DENVER (AP) - Coloradolawmakers Thursday rejected a proposal that would have required geneticallyengineered food to be labeled, amid fears that the mandate would burden farmersand raise food prices.
A Democratic House committee voted 7-2 against the bill aftermore than five hours of emotional testimony from mothers seeking labels andfarmers saying the requirement would hurt them. The lawmakers ultimately sidedwith farm groups that said the change would need to be done on a federal leveland not by an individual state.
"That's a price Washington should not ask one state'scitizens to bear," concluded Rep. Kathleen Conti, R-Littleton.
More than 60 countries require genetically modified foods to belabeled, but the U.S. isn't one of them. Only Alaska has enacted legislationrequiring the labeling of genetically engineered fish and shellfish products.
The federal government and dozens more states are consideringsimilar label requirements amid complaints from consumers that geneticallyengineered foods may be unsafe.
"Who's going to protect us? Who's going to let us knowwhat's in our food?" asked Marie Weller, a Colorado Springs mother ofthree who brought her daughters and son to the hearing.
The bill's sponsor, Democratic Rep. Jeanne Labuda of Denver,said consumers deserve to know more about how their food is produced.
"People want to know what's in the food that we'reeating," said Labuda, who argued that food producers already have to labelfoods containing certain additives or allergens, so an added GMO labelshouldn't be a burden.
"For some reason, we are not afforded that same informationwhen it comes to genetically engineered foods," Labuda said. "Weconsumers deserve to know that information."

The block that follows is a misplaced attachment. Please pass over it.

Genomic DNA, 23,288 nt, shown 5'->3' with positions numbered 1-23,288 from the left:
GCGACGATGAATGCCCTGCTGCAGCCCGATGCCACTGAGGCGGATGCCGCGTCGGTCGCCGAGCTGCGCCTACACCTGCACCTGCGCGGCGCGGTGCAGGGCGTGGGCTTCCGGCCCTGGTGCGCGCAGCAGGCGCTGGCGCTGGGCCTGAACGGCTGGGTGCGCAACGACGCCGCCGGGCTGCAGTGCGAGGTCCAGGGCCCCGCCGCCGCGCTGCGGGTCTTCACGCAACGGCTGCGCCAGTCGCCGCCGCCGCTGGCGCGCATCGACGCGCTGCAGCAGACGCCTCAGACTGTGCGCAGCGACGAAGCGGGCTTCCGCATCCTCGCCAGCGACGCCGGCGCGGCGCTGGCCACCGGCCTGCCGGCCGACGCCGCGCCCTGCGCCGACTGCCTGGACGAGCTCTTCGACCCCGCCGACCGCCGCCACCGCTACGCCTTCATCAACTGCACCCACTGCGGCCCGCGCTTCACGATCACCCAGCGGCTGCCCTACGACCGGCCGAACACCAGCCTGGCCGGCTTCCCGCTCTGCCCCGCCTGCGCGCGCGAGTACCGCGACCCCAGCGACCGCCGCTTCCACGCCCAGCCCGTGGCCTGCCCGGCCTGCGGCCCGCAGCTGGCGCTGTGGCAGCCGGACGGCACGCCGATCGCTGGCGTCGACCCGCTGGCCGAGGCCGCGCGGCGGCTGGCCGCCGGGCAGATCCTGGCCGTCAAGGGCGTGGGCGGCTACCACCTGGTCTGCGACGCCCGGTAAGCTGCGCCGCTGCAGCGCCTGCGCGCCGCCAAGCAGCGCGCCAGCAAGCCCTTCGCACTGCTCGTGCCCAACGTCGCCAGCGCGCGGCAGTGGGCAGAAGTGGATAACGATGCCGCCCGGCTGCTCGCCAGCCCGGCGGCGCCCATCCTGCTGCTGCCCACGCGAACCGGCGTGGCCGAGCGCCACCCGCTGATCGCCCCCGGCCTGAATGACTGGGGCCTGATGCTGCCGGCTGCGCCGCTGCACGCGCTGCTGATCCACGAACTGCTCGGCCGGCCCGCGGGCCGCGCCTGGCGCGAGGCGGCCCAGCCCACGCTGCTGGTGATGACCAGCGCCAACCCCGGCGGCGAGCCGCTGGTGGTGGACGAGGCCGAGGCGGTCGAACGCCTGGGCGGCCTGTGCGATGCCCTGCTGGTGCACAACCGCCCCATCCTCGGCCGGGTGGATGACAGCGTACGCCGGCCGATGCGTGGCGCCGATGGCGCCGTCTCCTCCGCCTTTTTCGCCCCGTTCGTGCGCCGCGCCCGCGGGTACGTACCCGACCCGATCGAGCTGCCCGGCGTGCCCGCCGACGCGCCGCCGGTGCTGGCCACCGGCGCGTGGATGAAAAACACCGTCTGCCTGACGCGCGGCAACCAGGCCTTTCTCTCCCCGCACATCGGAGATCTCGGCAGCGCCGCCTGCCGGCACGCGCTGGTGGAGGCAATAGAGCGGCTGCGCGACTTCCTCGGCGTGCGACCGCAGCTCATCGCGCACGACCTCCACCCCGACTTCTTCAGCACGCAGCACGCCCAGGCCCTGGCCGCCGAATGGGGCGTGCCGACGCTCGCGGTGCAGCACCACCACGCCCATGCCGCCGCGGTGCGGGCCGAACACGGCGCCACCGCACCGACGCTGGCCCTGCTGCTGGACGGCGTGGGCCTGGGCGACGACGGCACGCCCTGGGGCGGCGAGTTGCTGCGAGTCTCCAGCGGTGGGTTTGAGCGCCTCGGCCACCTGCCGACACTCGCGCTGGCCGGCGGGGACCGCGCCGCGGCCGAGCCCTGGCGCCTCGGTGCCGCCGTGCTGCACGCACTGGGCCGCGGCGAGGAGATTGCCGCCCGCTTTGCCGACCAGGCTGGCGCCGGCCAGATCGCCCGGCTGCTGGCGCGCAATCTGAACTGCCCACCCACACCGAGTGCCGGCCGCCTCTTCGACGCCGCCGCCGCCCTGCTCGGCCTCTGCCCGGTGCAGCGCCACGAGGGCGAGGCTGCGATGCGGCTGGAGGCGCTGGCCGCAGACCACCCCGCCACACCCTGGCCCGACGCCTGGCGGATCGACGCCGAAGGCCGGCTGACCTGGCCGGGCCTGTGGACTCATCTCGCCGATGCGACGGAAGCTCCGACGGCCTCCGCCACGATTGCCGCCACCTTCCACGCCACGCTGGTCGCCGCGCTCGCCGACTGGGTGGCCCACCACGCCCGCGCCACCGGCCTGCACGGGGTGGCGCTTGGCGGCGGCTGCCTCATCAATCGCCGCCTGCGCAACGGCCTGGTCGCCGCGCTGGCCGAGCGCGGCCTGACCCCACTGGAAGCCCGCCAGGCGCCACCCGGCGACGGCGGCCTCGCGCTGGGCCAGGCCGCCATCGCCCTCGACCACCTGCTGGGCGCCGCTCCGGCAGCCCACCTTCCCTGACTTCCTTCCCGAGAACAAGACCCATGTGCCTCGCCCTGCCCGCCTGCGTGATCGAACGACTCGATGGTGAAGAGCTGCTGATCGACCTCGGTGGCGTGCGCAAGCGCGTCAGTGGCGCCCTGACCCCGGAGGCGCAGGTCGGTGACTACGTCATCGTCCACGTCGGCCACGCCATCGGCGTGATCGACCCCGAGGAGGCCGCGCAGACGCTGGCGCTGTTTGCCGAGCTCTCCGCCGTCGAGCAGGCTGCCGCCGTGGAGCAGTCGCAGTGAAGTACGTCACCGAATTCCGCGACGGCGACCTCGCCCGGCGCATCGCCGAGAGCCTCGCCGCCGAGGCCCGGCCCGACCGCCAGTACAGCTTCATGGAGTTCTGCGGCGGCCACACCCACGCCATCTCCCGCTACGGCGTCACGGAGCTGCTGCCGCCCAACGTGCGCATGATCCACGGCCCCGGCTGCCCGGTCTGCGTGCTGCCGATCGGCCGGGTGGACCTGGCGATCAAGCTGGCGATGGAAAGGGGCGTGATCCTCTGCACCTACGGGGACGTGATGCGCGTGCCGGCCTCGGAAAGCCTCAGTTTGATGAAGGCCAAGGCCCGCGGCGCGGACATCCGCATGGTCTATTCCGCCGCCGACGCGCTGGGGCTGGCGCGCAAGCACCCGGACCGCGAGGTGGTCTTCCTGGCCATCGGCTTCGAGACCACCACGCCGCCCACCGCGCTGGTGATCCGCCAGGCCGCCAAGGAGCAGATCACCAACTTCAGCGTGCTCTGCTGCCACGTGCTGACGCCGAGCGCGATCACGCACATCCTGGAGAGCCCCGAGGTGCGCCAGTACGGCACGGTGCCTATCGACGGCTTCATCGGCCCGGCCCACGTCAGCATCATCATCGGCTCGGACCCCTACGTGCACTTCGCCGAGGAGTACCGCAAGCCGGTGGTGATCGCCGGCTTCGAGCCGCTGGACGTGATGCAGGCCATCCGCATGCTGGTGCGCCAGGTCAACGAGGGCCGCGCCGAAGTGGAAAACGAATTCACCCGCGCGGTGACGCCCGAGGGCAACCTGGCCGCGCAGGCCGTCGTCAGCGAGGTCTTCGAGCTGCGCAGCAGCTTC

Lawmakers also heard from a wheat farmer who said geneticallymodified foods can require fewer pesticides and less water, and that labelrequirements wouldn't help consumers but would burden food producers.
"Should this bill become a law, the real impact will befelt by consumers at the checkout counter," said Dusty Talmon of theColorado Association of Wheat Growers.
Many scientists say the labels aren't useful because geneticallymodified or engineered foods are safe. California voters last year rejected astatewide labeling requirement.
The American Association for the Advancement of Science -publisher of Science magazine - has said genetically engineered food is nodifferent from conventional foods and that labels for GMO, or geneticallymodified organisms, would "mislead and falsely alarm consumers."
One of Colorado's members of Congress has suggested a nationallabeling law. Democratic Rep. Jared Polis has said consumers need theinformation.
Labuda said she wasn't sure whether a label requirement wouldboost food prices. But she said the requirement is worthwhile as consumers facestores full of produce that seems to have changed over the years. Labuda talkedabout seeing fresh tomatoes in the dead of winter.
"All I know is, they don't taste like tomatoes," shesaid.